We are surrounded by devices containing circuits all around us in our day-to-day life, and all these circuits require protection at various levels to avoid the device from getting damaged. Many non-protected circuits have had adverse effects on human lives, and so providing protection to a circuit has become an important requirement.
Bharat Shenoy, global technical director of LittelFuse, talks to Dilin Anand and Sneha Ambastha about circuit protection
Q. What are the key things to be considered while selecting a circuit protection component for a design?
A. Couple of key things that the designers should know include the basic electrical parameters where the device will operate (maximum system voltage, maximum running current going through the device, etc), the maximum operating temperature as most of our products are temperature sensitive, the environment in which the components are going to work and the environmental faults the products need protection from. In order to design the correct component, we need to know faults specifically. Sometimes customers do not know that and we may over-design, which can cause higher cost and more space, and also under-design, which can cause failure. Customers also need to know how sensitive the circuit is, which means that when would it get damaged and the factors that can damage it. Let us take the example of fuses, which are not the same always. Some fuses are such that if we pass 20A through them, they would trip in one second whereas others are such that if we pass 20A through them, they would trip in one microsecond. So if a product (used for circuit protection) gets damaged in a microsecond or millisecond and cannot withstand even a second fault, then it can lead to some damage to the circuit.
Q. What are the parameters based on which circuit protection components are selected for lightening protection?
A. There are fuses that protect against overcurrent and varistors that protect against overvoltage. Other than those electrical parameters, there are several environment-related parameters like lightening. Lightening has a very specific waveform, and it is very important to know its characteristics like the peak voltage, the maximum current, the time duration and the number of pulses. IEEE and UL have developed some standards that simulate lightening—not direct lightening but the effect of lightening storms either inside or outside the building.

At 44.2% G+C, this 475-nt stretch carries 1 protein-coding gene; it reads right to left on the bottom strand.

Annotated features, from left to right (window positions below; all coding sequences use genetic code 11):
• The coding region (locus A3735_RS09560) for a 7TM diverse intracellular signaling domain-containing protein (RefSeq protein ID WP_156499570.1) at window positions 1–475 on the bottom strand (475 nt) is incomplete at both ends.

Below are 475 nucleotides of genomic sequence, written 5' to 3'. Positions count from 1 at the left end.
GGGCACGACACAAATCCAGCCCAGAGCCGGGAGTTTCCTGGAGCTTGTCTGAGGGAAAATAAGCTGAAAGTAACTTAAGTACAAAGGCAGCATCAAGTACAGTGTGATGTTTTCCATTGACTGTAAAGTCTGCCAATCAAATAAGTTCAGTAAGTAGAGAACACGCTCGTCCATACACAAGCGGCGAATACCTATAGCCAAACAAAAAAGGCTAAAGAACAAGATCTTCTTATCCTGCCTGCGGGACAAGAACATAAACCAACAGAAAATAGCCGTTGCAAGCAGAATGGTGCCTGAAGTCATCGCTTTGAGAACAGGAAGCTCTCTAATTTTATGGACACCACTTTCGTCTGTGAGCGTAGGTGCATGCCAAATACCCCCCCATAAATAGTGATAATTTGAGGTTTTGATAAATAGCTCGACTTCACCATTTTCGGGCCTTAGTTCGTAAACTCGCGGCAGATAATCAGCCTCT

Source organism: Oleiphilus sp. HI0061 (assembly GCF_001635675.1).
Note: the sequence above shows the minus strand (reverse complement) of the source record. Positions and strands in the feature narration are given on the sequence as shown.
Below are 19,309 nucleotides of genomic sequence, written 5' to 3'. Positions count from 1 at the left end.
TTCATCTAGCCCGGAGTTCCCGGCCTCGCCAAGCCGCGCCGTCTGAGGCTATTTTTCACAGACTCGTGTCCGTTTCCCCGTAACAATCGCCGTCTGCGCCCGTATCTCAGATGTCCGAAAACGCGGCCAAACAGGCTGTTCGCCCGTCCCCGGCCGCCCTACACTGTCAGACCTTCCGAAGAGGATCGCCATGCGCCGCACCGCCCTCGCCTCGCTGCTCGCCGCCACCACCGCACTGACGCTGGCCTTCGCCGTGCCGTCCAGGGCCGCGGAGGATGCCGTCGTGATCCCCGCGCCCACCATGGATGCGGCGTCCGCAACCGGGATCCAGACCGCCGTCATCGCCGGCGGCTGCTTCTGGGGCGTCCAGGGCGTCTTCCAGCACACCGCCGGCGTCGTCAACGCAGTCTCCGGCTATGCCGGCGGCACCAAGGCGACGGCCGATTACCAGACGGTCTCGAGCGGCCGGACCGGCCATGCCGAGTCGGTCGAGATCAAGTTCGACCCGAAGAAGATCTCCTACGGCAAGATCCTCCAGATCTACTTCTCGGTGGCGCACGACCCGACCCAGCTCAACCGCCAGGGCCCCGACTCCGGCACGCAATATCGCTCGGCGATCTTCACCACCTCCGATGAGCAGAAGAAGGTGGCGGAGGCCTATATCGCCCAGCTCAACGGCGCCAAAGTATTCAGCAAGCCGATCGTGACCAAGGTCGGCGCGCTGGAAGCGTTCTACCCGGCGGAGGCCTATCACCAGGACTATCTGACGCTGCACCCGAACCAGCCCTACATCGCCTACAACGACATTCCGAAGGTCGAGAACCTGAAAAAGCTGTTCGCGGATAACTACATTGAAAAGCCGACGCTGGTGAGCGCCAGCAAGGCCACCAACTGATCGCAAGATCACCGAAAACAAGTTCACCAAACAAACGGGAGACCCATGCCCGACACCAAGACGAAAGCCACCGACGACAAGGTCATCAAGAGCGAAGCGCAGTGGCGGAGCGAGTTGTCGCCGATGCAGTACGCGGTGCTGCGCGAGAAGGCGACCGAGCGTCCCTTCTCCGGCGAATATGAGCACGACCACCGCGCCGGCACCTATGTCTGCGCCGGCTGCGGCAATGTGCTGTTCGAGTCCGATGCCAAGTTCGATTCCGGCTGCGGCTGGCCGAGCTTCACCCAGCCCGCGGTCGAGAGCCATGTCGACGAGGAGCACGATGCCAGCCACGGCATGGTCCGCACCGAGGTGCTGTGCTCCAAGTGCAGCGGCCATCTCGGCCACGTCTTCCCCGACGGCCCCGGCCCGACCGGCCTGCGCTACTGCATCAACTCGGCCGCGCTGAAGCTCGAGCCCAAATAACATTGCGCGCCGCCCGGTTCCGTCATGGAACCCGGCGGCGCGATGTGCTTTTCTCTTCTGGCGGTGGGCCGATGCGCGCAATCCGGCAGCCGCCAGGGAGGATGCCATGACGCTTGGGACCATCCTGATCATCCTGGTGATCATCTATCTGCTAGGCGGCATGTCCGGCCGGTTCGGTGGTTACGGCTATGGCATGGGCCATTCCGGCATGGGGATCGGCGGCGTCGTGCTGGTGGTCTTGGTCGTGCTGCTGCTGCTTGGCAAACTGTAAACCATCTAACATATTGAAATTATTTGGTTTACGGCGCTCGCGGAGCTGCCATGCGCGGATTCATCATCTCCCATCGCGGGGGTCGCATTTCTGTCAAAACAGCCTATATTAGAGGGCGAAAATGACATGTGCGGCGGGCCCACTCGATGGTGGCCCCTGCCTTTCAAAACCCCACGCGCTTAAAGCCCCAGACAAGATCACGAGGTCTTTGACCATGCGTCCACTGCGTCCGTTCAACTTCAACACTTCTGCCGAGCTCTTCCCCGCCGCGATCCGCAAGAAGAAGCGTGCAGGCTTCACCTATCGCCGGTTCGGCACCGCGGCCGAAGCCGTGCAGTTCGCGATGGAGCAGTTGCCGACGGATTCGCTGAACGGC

Q. What are the technologies available to designers to select from, for lightening protection of electronic systems?
A. When you look at lightening protection or protection against overvoltage surge or overcurrent surge, there are several technologies that can be used. One of those is varistor—it is a ceramic-based technology, and we call them metal oxide varistors because they are made of zinc oxide. They are very strong and can handle a lot of surge but are very bulky. They are cost-effective (a very low-cost technology) and have been in use for many years in spite of being somewhat slow (do not react instantaneously). On the other hand, lightening takes a few microseconds, so till the time varistor starts working, some part of the lightening already passes through. A superfast technology that causes lightening protection is called TVS diode. As soon as lightening comes in, it starts working, so there is very little energy that is let through. However, it cannot handle higher surges. A varistor can handle ten times higher surges than the diodes. The diodes are very expensive, especially when they are big, because of our requirement that they should handle high surges. Then there is another technology called the gas tube. This has very high lightening protection capability but is the slowest of all. It is a technology where there is an arc within the gas tube.
Q. Charger being an important part of the mobile computing world, what should the designers keep in mind whilst designing a charger?
A. People have many devices with a big or small screen, lot of processing power and lot of memory. Some devices also have big batteries but people do not want to wait long to get them charged. They need to be charged quickly. So we need a very high-current charger but it cannot be very big because we need to carry it in our pocket or in our bag. It has to be smaller than a laptop charger but bigger than a small phone charger. So designing such a charger is not an easy task, it has to be custom designed. A custom-designed charger is a charger that can withstand electrical transients. The fuse inside the charger should open in a safe way and should not have any loud popping sound, any smoke or black soot coming up. At the same time, the fuse needs to open up very fast and also very safely so that it does not cause any issue. It should meet the requirements of the electrical transient tests and short-circuit tests or interrupt current test, and these tests should counterbalance each other. The charger needs to be fine tuned with the product it is made for, and also requires very close customer engagement and several iterations of testings in the lab to get it right.